Informix chief executive Phil White assured customers yesterday that he has listened to a "necessary wake-up call", and announced plans to overhaul the ailing database company and axe staff who are not making a contribution to its recovery.
In a letter to customers, White pledges that the company has learned its lesson and will correct the practices that have left it facing "substantial" losses of up to $100 million in its first quarter results, scheduled to be officially announced on Monday. While insisting that the company is still in good shape, he admitted: "It?s clear to me and to all of us here that Informix has just received an important and necessary wake-up call."
White?s response to that call is to identify areas that produce less revenue than their expense levels justify, and to cut them back to what he calls "a reasonable size". Certain Informix offices will also be closed and staff provided with "alternative ways...to accomplish their work". A spokesman was unable to comment on speculation that plans for a new corporate headquarters in California would now be scrapped.
Informix personnel will come under scrutiny. "We?re going to look at performance more critically," warned White. "Where people are not pulling their load, we?re going to ask them to leave the business." The company spokesman insisted that White was not intending to make large scale layoffs but was unable to say how and when evaluations of staff would take place.
Management at the company has been shuffled, with certain senior executives winning added responsibility - although others are expected to resign shortly.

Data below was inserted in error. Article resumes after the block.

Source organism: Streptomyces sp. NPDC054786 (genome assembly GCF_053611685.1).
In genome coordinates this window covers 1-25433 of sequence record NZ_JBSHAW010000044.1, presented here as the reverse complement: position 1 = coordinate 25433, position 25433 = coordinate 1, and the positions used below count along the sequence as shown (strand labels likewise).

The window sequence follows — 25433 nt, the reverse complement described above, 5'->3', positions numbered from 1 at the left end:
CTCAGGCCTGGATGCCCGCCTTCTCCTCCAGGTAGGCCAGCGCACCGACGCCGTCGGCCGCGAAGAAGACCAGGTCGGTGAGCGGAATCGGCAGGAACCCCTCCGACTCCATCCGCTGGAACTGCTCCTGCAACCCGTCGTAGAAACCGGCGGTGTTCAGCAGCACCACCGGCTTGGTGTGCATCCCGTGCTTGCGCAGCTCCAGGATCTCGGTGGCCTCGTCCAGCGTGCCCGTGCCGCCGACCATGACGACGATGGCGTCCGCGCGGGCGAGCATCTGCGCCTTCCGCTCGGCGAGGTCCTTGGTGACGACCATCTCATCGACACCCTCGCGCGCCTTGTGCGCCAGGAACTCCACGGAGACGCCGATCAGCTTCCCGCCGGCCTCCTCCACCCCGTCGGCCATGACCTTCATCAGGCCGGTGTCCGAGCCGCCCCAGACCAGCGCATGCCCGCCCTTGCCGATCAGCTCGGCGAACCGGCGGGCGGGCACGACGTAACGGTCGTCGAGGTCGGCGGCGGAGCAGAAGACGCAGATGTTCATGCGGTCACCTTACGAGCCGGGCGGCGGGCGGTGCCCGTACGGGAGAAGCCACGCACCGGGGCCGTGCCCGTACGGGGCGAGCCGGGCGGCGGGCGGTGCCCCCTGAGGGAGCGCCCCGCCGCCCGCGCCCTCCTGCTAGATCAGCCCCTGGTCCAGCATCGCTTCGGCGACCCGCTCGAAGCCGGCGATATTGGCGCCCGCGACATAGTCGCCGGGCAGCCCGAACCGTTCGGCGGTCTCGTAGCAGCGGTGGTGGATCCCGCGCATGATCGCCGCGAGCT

Mike Saranga, vice president of product management and development, will assume responsibility for customer service as well as making the coordination of product mangement and marketing a top priority. Brett Bachman, general manager of enterprise products, will report to Saranga.
In the US, responsibility for both the direct sales organisation and the channels and partners group willfall to Martin Brauns, vice president for north Amercian sales, although the company spokesman did not believe this structure would be replicated in Europe. Earlier this month, White identified Europe as being the worst geographic region in terms of the overall sales shortfall suffered by the company.
The management of relationships with systems integrators, Vars and distributors will be made the responsibility of field sales directors. Training, consulting and Informix? advanced technology group will fall under the wing of Ken Coulter, executive vice president of field operations, in a bid to involve staff in these areas in the sales process.
In marked contrast to recent Informix announcements and presentations, the company?s Universal Server object-relational database is mentioned only once, and just in passing, in White?s letter, while the Dynamic Scalable Archuecture is highighted prominently. The company spokesman denied that this was a deliberate refocusing on the company?s established technology, although White has admitted that the company has neglected these products and suffered as a result and there have been recent conflicting report about future product strategies (see previous story).
In this letter, White conceded that that company had become carried away with its new objec- relational products. "We become enamoured of our technology," he said. "While there?s nothing inherently wrong with that...with the benefit of hindsight, we see that we weren?t as focused as we needed to be on meeting our customers needs. As an organisation, we?ve lacked focus and become too fragmented in our approach to the marketplace."
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